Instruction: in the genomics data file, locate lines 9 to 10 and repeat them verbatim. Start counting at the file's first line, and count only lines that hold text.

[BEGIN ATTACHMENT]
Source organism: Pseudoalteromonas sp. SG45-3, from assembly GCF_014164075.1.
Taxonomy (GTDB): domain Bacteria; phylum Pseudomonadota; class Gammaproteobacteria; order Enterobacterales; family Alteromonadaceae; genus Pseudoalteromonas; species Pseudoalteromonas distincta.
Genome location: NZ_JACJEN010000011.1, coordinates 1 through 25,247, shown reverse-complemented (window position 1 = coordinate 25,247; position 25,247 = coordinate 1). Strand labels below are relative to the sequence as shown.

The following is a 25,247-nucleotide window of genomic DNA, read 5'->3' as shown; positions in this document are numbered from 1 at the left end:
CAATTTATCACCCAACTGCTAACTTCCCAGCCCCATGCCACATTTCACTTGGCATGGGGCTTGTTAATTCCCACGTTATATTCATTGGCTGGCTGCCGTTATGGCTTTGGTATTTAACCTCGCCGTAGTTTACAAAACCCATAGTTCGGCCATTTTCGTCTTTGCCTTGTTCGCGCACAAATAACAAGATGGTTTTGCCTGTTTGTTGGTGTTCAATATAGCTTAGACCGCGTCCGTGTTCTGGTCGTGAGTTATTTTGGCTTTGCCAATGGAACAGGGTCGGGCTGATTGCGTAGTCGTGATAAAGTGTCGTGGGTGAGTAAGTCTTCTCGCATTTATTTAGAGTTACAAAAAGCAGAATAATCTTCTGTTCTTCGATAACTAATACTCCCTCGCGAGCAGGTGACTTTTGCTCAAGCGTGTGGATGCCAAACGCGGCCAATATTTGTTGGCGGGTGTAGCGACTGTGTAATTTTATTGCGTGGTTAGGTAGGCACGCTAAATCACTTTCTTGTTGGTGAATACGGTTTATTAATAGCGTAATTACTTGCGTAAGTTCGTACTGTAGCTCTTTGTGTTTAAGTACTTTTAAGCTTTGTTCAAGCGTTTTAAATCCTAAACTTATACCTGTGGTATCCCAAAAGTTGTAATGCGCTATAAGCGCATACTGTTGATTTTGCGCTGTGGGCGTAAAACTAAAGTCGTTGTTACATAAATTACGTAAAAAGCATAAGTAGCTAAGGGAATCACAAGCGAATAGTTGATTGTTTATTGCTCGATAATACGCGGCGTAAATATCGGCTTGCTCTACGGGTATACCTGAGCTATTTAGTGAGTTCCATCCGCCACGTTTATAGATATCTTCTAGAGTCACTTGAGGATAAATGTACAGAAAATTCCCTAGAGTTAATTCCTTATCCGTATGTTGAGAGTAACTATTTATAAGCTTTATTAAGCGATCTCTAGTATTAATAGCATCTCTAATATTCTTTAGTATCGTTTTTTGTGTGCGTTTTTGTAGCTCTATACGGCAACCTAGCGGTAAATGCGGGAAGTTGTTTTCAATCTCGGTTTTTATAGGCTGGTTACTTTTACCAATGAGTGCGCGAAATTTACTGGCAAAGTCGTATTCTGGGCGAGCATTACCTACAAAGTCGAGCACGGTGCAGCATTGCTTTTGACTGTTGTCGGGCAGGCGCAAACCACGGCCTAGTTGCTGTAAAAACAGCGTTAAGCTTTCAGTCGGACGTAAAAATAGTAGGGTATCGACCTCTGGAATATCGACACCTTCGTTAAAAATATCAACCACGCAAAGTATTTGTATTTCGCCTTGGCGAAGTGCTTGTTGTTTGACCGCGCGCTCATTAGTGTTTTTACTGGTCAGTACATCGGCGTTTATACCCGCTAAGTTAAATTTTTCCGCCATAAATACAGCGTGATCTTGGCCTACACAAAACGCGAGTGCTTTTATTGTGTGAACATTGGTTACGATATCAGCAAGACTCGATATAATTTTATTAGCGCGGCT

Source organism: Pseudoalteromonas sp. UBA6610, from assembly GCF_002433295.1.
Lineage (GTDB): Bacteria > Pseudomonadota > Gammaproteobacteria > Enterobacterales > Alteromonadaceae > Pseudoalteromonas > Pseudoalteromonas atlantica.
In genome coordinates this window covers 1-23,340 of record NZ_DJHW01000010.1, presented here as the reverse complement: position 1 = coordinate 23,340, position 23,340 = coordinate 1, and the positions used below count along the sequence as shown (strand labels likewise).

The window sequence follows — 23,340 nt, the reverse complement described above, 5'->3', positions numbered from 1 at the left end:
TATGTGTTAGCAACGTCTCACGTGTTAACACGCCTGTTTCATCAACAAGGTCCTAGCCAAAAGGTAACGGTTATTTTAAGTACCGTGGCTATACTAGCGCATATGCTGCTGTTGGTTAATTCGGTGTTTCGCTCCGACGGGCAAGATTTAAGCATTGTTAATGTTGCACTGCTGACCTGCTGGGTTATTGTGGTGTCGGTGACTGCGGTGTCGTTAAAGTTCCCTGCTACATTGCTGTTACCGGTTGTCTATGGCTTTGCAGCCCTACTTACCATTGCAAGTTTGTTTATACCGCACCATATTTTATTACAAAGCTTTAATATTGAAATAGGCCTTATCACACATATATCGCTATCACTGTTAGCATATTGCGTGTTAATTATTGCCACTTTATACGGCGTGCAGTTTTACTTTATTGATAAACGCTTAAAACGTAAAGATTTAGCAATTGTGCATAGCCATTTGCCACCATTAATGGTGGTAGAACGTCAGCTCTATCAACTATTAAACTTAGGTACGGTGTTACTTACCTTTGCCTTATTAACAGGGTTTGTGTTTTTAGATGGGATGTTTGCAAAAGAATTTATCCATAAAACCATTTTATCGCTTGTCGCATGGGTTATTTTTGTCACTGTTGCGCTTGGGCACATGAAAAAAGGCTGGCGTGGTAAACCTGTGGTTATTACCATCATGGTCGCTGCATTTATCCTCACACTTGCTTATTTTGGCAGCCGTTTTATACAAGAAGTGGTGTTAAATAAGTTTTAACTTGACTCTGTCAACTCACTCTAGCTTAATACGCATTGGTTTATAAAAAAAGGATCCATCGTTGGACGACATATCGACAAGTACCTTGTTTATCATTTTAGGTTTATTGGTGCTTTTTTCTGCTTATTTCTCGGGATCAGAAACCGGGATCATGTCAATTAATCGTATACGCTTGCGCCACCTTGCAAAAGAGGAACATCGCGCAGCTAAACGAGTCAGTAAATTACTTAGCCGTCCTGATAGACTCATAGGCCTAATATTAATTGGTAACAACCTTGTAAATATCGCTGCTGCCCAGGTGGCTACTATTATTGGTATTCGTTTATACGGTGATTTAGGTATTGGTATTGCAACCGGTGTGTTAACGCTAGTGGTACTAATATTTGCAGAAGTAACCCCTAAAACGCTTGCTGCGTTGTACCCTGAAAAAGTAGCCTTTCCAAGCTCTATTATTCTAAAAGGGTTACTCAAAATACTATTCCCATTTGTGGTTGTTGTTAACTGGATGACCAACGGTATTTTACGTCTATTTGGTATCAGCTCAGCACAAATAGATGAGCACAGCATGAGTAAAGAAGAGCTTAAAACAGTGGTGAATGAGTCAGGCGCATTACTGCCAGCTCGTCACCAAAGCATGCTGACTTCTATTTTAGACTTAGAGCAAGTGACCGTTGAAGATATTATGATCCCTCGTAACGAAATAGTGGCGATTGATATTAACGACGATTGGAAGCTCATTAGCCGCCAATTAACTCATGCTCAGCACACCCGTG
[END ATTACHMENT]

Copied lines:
The window sequence follows — 23,340 nt, the reverse complement described above, 5'->3', positions numbered from 1 at the left end:
TATGTGTTAGCAACGTCTCACGTGTTAACACGCCTGTTTCATCAACAAGGTCCTAGCCAAAAGGTAACGGTTATTTTAAGTACCGTGGCTATACTAGCGCATATGCTGCTGTTGGTTAATTCGGTGTTTCGCTCCGACGGGCAAGATTTAAGCATTGTTAATGTTGCACTGCTGACCTGCTGGGTTATTGTGGTGTCGGTGACTGCGGTGTCGTTAAAGTTCCCTGCTACATTGCTGTTACCGGTTGTCTATGGCTTTGCAGCCCTACTTACCATTGCAAGTTTGTTTATACCGCACCATATTTTATTACAAAGCTTTAATATTGAAATAGGCCTTATCACACATATATCGCTATCACTGTTAGCATATTGCGTGTTAATTATTGCCACTTTATACGGCGTGCAGTTTTACTTTATTGATAAACGCTTAAAACGTAAAGATTTAGCAATTGTGCATAGCCATTTGCCACCATTAATGGTGGTAGAACGTCAGCTCTATCAACTATTAAACTTAGGTACGGTGTTACTTACCTTTGCCTTATTAACAGGGTTTGTGTTTTTAGATGGGATGTTTGCAAAAGAATTTATCCATAAAACCATTTTATCGCTTGTCGCATGGGTTATTTTTGTCACTGTTGCGCTTGGGCACATGAAAAAAGGCTGGCGTGGTAAACCTGTGGTTATTACCATCATGGTCGCTGCATTTATCCTCACACTTGCTTATTTTGGCAGCCGTTTTATACAAGAAGTGGTGTTAAATAAGTTTTAACTTGACTCTGTCAACTCACTCTAGCTTAATACGCATTGGTTTATAAAAAAAGGATCCATCGTTGGACGACATATCGACAAGTACCTTGTTTATCATTTTAGGTTTATTGGTGCTTTTTTCTGCTTATTTCTCGGGATCAGAAACCGGGATCATGTCAATTAATCGTATACGCTTGCGCCACCTTGCAAAAGAGGAACATCGCGCAGCTAAACGAGTCAGTAAATTACTTAGCCGTCCTGATAGACTCATAGGCCTAATATTAATTGGTAACAACCTTGTAAATATCGCTGCTGCCCAGGTGGCTACTATTATTGGTATTCGTTTATACGGTGATTTAGGTATTGGTATTGCAACCGGTGTGTTAACGCTAGTGGTACTAATATTTGCAGAAGTAACCCCTAAAACGCTTGCTGCGTTGTACCCTGAAAAAGTAGCCTTTCCAAGCTCTATTATTCTAAAAGGGTTACTCAAAATACTATTCCCATTTGTGGTTGTTGTTAACTGGATGACCAACGGTATTTTACGTCTATTTGGTATCAGCTCAGCACAAATAGATGAGCACAGCATGAGTAAAGAAGAGCTTAAAACAGTGGTGAATGAGTCAGGCGCATTACTGCCAGCTCGTCACCAAAGCATGCTGACTTCTATTTTAGACTTAGAGCAAGTGACCGTTGAAGATATTATGATCCCTCGTAACGAAATAGTGGCGATTGATATTAACGACGATTGGAAGCTCATTAGCCGCCAATTAACTCATGCTCAGCACACCCGTG